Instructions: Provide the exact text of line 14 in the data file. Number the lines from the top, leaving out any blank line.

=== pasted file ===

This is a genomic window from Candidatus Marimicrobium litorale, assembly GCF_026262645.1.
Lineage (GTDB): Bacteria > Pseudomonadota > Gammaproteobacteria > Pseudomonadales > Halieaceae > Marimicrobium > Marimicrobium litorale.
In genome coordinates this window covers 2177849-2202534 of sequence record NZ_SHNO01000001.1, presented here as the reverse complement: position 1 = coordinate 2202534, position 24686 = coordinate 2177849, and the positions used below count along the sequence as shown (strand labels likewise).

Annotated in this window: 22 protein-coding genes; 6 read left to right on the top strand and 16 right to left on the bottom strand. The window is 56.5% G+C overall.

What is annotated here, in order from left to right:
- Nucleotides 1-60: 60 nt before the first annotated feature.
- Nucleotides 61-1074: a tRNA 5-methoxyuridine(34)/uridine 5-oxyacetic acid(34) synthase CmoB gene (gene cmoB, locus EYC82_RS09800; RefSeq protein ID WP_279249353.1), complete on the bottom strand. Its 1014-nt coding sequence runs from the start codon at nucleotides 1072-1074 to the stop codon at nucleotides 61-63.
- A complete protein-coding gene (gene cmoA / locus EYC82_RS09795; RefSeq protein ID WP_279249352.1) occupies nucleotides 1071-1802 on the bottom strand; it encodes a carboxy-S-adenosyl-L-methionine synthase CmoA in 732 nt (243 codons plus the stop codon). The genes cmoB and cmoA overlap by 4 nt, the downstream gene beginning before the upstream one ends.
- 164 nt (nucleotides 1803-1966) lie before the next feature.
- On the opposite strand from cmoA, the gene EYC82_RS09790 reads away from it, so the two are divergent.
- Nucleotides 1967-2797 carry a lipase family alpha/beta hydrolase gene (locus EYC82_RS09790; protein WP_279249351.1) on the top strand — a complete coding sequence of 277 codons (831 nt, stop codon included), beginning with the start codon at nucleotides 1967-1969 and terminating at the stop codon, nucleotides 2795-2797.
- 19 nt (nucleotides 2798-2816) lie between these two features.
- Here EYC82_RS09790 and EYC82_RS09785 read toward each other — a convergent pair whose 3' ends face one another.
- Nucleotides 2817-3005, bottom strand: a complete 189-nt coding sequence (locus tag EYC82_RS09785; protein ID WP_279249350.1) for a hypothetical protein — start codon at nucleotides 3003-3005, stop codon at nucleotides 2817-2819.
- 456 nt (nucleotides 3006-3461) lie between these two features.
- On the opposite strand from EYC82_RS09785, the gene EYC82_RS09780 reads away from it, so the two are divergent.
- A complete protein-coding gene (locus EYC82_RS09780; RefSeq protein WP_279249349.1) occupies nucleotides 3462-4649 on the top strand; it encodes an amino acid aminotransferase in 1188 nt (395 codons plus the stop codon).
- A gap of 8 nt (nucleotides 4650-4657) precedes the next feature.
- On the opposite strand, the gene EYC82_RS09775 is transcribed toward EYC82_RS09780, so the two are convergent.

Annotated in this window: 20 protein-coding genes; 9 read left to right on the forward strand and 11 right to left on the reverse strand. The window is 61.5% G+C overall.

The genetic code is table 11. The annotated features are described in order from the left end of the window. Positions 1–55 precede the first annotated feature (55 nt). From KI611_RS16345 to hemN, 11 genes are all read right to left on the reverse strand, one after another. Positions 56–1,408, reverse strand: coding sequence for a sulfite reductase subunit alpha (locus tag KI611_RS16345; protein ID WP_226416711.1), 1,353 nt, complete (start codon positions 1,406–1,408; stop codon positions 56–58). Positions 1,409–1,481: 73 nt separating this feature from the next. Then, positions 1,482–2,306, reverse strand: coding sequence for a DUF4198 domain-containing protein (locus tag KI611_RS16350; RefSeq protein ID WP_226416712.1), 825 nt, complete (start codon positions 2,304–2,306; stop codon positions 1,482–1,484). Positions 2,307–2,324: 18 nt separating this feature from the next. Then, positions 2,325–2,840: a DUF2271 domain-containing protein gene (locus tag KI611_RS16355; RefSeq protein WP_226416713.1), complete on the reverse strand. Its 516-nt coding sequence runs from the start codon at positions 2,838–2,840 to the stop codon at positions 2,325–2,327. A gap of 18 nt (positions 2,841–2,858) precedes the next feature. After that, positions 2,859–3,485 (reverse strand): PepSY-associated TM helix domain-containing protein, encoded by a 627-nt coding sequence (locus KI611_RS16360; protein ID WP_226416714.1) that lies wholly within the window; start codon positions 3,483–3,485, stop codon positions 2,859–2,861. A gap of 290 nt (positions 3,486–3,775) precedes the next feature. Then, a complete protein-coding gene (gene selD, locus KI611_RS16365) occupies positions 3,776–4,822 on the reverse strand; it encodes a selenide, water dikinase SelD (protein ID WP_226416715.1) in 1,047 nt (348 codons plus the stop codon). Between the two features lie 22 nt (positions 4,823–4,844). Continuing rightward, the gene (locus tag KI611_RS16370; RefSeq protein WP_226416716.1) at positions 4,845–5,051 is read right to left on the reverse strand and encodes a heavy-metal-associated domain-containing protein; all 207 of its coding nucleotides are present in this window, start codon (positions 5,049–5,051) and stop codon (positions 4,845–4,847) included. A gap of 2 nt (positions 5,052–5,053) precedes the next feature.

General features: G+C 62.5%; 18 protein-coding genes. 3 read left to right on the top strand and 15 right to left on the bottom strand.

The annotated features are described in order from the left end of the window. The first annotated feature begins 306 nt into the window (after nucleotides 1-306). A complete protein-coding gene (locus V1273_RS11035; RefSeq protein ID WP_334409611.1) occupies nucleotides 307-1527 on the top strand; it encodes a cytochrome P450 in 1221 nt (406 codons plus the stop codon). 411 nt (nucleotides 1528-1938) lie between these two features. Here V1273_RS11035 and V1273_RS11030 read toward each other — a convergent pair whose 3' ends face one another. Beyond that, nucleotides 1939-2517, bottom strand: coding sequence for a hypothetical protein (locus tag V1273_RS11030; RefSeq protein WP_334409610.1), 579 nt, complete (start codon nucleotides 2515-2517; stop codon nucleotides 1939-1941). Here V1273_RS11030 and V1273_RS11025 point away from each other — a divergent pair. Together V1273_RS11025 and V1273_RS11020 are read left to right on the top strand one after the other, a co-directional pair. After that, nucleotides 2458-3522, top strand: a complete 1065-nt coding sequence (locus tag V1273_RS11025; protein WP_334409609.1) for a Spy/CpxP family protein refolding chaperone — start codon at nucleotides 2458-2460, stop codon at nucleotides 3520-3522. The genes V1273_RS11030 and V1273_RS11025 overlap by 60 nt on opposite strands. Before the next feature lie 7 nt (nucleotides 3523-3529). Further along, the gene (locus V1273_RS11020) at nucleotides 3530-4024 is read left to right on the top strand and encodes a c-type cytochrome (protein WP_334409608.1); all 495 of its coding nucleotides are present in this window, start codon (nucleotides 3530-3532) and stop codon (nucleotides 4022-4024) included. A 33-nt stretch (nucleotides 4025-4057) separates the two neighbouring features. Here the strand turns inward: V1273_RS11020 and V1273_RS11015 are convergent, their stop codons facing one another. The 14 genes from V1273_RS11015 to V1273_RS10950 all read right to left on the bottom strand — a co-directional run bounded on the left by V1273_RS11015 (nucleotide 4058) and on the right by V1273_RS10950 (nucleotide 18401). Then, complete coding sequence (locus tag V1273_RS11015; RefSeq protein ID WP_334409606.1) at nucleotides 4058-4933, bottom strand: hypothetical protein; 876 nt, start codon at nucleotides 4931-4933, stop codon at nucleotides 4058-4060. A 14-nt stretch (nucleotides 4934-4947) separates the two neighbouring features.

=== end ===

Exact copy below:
- Nucleotides 2817-3005, bottom strand: a complete 189-nt coding sequence (locus tag EYC82_RS09785; protein ID WP_279249350.1) for a hypothetical protein — start codon at nucleotides 3003-3005, stop codon at nucleotides 2817-2819.